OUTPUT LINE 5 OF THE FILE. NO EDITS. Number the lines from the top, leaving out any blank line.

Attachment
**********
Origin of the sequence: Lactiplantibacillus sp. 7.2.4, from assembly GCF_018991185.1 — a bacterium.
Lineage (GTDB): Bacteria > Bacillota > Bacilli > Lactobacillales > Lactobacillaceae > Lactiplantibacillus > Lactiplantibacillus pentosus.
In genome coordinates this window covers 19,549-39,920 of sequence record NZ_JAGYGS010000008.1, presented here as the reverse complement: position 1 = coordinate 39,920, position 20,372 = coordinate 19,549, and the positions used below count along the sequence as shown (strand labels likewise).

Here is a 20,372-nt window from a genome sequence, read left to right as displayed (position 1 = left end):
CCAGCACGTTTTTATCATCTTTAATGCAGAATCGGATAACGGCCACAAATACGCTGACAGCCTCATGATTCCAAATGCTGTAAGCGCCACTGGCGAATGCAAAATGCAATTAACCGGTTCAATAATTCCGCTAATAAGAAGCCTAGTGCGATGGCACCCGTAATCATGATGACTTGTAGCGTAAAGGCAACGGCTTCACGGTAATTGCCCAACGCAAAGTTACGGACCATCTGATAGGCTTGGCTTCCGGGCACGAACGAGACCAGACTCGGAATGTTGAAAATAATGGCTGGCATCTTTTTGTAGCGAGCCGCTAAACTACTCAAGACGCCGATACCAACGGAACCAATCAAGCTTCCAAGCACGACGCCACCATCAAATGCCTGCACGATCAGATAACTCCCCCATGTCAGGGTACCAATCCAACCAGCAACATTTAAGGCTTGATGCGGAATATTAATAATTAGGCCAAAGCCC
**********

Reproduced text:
CCAGCACGTTTTTATCATCTTTAATGCAGAATCGGATAACGGCCACAAATACGCTGACAGCCTCATGATTCCAAATGCTGTAAGCGCCACTGGCGAATGCAAAATGCAATTAACCGGTTCAATAATTCCGCTAATAAGAAGCCTAGTGCGATGGCACCCGTAATCATGATGACTTGTAGCGTAAAGGCAACGGCTTCACGGTAATTGCCCAACGCAAAGTTACGGACCATCTGATAGGCTTGGCTTCCGGGCACGAACGAGACCAGACTCGGAATGTTGAAAATAATGGCTGGCATCTTTTTGTAGCGAGCCGCTAAACTACTCAAGACGCCGATACCAACGGAACCAATCAAGCTTCCAAGCACGACGCCACCATCAAATGCCTGCACGATCAGATAACTCCCCCATGTCAGGGTACCAATCCAACCAGCAACATTTAAGGCTTGATGCGGAATATTAATAATTAGGCCAAAGCCC